Also, during the closed portion of the meeting, the Committee will conduct an interim review of the Agreement Between the Government of the United States of America and the Government of the Republic of Mali Concerning the Imposition of Import Restrictions on Archaeological Material from Mali from the Paleolithic Era (Stone Age) to Approximately the Mid-Eighteenth Century (“Mali Agreement”). Public comment, oral and written, will be invited at a time in the future should the Mali Agreement be proposed for extension!documentDetail;D=DOS_FRDOC_0001-3066
  • 15 Dec 2014 8:26 AM | Gary Nurkin (Administrator)
    Slow compensation thwarts fight against antiquity smuggling

    Avraam Primoudis tries to keep his footing in the slippery mud. “There are monuments scattered all around,” he says pointing at the farmland around his property, just a few kilometers from the ancient tomb at ancient Amphipolis, Macedonia. I look, but I can’t see anything but plowed fields.

    We are standing at the location where this farmer from the village of Nea Kerdylia in Serres had found a big hole after a spell of heavy rain. Inside lay a Hellenistic tomb filled with gold offerings.

    “There were many things inside. A necklace, a ring with snake heads, a paper-thin gold foil with one stone on the edge,” Primoudis’s wife, Stella, says. “We gave all the stuff to the archaeological service. We’re no thieves. We want the antiquities to stay in Greece,” she says.
  • 15 Dec 2014 7:36 AM | Gary Nurkin (Administrator)

    Germany Plans to Tighten Regulation of Art and Antiquities Trade

    BERLIN undefined Germany plans stiffer controls on the export, sale and provenance of art objects and antiquities, and will examine its museum collections for dubious objects, similar to the way it treats art confiscated or stolen by the Nazis, the country’s top cultural official said on Thursday.

    Monika Grütters, Germany’s culture minister, told a two-day international conference on antiquities that crisis and conflicts like the fighting in Syria and Iraq often lead to the destruction and plundering of museums, graves and other archaeological sites and the illegal export of stolen objects. This, she said, “destroys the cultural heritage of all humanity.”
  • 15 Dec 2014 7:35 AM | Gary Nurkin (Administrator)

    Priceless 6th Century B.C. historical artifacts returned to Turkish government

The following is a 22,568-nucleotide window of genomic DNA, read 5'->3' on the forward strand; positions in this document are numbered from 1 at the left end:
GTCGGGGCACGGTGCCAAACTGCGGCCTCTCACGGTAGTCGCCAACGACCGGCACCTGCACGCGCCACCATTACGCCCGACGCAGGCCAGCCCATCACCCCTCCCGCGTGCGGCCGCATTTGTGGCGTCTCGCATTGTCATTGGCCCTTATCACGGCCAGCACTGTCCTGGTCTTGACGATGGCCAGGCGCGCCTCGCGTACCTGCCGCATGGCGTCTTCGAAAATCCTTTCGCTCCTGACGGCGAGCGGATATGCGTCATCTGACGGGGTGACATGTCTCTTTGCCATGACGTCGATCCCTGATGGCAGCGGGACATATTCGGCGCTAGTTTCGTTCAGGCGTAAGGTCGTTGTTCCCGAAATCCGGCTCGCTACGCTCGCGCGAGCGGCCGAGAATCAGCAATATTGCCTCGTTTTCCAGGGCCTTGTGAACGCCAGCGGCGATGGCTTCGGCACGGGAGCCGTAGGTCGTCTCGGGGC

New York, New York - Dozens of priceless historical artifacts dating back more than 2,500 years looted from the Republic of Turkey and illegally smuggled into the United States were returned to the Turkish government Wednesday by U.S. Immigration and Customs Enforcement's (ICE) Homeland Security Investigations (HSI).

    The artifacts were intercepted at Newark International Airport by U.S. Customs and Border Protection (CBP) in February 2013 and HSI Newark returned the items Tuesday subsequent to an investigation that determined the artifacts were illegally smuggled out of Turkey using false documentation destined for an individual in Illinois.
  • 15 Dec 2014 7:31 AM | Gary Nurkin (Administrator)

    Court to Rule on Turkish Dealer’s Collection of Looted Artifacts


    MUNICH, Germany (Cyprus Mail)undefinedA German court is set to issue a final decision on the fate of 85 artifacts stolen from Turkish occupied areas of Cyprus, including fragments of painted church walls, an Armenian gospel manuscript, and some 40 prehistoric antiques, the Cyprus Mail reports.

    The Court of Appeal of Munich is expected to issue its final decision in relation to some of those items found in the possession of a Turkish dealer, Aydin Dikmen. A total of 173 stolen artifacts found in Αydin Dikmen`s posession in Munich were repatriated to Cyprus last October.


  • 14 Dec 2014 1:10 PM | Anonymous

    The director of the State Art Museum of Uzbekistan in Tashkent was sentenced today to nine years in prison for systematically replacing works from the institution’s collection with fakes and selling off the originals over a 15-year period.